Magnesium plants


Magnesium plants

Magnesium is a mineral naturally present in the earth's crust and in sea water. Overall, 2% of the earth's crust is composed of magnesium, which is of particular importance not only for human health, but also for that of our plants. Listed among the microelements, magnesium can rightly be considered one of the essential elements for the correct nutrition of plants, since it is the main constituent of the chlorophyll molecule.


Features

Magnesium, chemical symbol Mg, very often enters the fertilization phases of garden plants and those in pots. Fertilization based on this mineral becomes necessary in case of deficiency or of a chemical and physical composition of the soil incompatible with its absorption. Magnesium is involved in the formation of chlorophyll, sugars, plant enzymes and vitamins, such as carotenoids, but also in the transport of other minerals that determine the formation of flowers and fruits. A correct fertilization based on magnesium will allow for plants with excellently pigmented leaves, flowers and fruits.


Shortage

In soils and repotting soils, magnesium is present in sufficient quantities to guarantee correct plant nutrition, while deficiency phenomena can occur in soils rich in calcium and potassium, which counteract the absorption of magnesium, or in sandy soils or too acidic. Magnesium deficiency symptoms manifest themselves differently depending on the species of plant grown. Generally, the most obvious symptom of magnesium deficiency is leaf chlorosis, with yellowing in the rib area, early fall and poor flower and fruit ripening.


Plants affected

All plants can be affected by magnesium deficiency, especially if the soil has chemical and physical properties that make it impossible to absorb the mineral. The species most susceptible to magnesium deficiency are vegetables, such as peppers, tomatoes, aubergines, and cucumbers, but also fruit trees and plants, such as plum trees, oranges, olives and vines. Green beans, gardenias, poinsettias, potatoes, onions, melon, turnip and radishes can also suffer from a magnesium deficiency.


Formulations

Magnesium can be marketed in complex fertilizers based on NPK, or in simple fertilizers made for the purpose of correcting the soil or curative of deficiency phenomena. Magnesium-based fertilizers are produced in the form of oxides and sulphates. These compounds, soluble in water, are administered through foliar fertilization, which allows the immediate absorption of magnesium by the plant.




MAGNESIUM supplement for plants - Cifo [100 ml]

ATTENTION: THE PURCHASER, BY COMPLETING THE PURCHASE, DECLARES THAT IT IS IN POSSESSION OF AN ELIGIBLE VEHICLE TO DOWNLOAD AND PRINT THE SAFETY DATA SHEETS (SDS) FROM THE LINK BELOW (if the link does not work, consult the website WWW.AGROFARMA. INFO)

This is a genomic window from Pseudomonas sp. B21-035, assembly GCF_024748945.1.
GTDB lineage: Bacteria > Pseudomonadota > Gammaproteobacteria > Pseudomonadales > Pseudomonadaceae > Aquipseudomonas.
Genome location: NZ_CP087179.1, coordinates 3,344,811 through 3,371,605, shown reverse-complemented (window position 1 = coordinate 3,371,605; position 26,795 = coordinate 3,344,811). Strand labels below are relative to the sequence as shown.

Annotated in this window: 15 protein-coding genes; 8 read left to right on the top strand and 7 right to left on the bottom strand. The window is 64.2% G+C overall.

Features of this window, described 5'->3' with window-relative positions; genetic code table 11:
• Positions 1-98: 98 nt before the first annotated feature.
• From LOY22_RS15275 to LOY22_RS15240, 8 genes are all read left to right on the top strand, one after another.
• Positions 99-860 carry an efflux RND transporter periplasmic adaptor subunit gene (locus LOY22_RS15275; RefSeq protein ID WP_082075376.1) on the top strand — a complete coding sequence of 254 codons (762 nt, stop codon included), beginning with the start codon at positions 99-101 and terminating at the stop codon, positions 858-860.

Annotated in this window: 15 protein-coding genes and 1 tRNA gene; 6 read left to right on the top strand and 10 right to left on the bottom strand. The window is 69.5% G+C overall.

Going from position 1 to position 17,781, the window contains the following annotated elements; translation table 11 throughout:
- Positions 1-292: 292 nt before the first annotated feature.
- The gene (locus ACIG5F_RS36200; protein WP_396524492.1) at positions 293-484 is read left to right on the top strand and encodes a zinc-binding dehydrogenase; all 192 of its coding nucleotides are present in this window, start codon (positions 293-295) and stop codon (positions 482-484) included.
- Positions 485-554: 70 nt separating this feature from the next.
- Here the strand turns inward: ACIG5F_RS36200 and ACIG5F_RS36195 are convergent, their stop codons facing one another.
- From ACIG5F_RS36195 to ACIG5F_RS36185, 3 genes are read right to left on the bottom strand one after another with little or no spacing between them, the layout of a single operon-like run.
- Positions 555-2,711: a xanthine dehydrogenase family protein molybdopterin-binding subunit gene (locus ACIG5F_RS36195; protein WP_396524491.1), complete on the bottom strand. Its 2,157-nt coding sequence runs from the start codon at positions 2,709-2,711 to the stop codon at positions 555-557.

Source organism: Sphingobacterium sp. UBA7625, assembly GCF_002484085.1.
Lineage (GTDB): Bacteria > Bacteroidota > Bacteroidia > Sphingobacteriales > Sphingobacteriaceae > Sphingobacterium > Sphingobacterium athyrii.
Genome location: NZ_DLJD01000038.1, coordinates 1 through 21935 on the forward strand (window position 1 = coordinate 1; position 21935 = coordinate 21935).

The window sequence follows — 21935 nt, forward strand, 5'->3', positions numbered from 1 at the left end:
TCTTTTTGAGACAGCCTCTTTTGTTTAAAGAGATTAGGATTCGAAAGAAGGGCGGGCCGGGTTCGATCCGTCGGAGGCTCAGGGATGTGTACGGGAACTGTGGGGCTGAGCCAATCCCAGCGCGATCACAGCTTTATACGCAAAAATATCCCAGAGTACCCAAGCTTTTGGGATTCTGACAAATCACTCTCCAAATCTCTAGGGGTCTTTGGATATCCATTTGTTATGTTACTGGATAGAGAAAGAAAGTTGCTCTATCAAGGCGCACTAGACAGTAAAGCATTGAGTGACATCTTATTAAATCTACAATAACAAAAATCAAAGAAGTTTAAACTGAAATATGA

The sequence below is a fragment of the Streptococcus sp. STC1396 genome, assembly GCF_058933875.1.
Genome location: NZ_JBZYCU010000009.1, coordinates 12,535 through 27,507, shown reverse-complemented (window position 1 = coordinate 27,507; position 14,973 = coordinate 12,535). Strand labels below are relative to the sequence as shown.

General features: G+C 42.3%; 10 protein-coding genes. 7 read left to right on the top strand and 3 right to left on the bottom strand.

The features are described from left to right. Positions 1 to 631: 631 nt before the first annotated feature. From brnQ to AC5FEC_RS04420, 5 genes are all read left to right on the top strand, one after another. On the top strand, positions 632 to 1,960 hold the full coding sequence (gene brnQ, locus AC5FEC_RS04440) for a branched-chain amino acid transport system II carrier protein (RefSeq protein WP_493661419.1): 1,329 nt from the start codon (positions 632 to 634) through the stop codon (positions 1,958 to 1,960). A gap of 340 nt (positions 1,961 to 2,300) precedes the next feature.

Magnesium supplement for plants - Cifo, prevents and treats Magnesium deficiencies in the plants of the vegetable garden and the garden. Magnesium deficiency is manifested by a mottled yellowing on the leaf blade, which first appears on the older leaves and then spreads throughout the plant. Determine one early leaf fall, flowers and fruits are not very colorful. In flowering ornamental plants are formed weak and thin branches, early flowering but with small flowers. With magnesium administrations you will have one luxuriant growth of the plant, green and intensely colored leaves, increased production of flowers, vegetables and fruits.

Use: spray application on the leaves: dilute 2 ml of product in 1 liter of water. Curative action: spray the solution obtained on the leaves 2/3 times at a distance of 8 - 12 days when the first symptoms appear. Application with watering can to the ground: dilute 10 ml of product in 10 liters of water. Preventive action: distribute the solution, indicated for about 2/3 square meters, directly on the ground starting from the initial phases of the vegetative cycle.


How to use Epsom or Epsomite salt in the garden

THE Epsom salts they are not actually a salt. It is a pure mineral compound consisting of magnesium and sulfate. They were named after a saline spring called Epsom in Surrey, England, where they were first discovered. Most people use Epsom salt in detox baths to eliminate toxins, improve nutrient absorption and relieve pain. But did you know you can use Epsom salt in your garden?

Benefits of Epsom Salt for Plants

Magnesium can help plants grow faster due to its nutrient absorption capabilities. It may also be able to keep pests away, increase vegetation production, and make your fruit and vegetable taste better!

The main cause of magnesium deficiency in plants is a real magnesium deficiency in the soil, which most commonly occurs in soils described as light, sandy and / or acidic, although occasionally clayey soils under intensive production may have a magnesium deficiency.

Chemically, Epsom salt is hydrated magnesium sulfate (about 10 percent magnesium and 13 percent sulfur). Magnesium is essential for seed germination and chlorophyll production. It also helps strengthen cell walls and improves the absorption of nitrogen, phosphorus and sulfur by plants.

Sulfur, a key element in plant growth, is essential for the production of vitamins, amino acids and enzymes. It is also the compound that gives them flavors to vegetables such as broccoli and onions.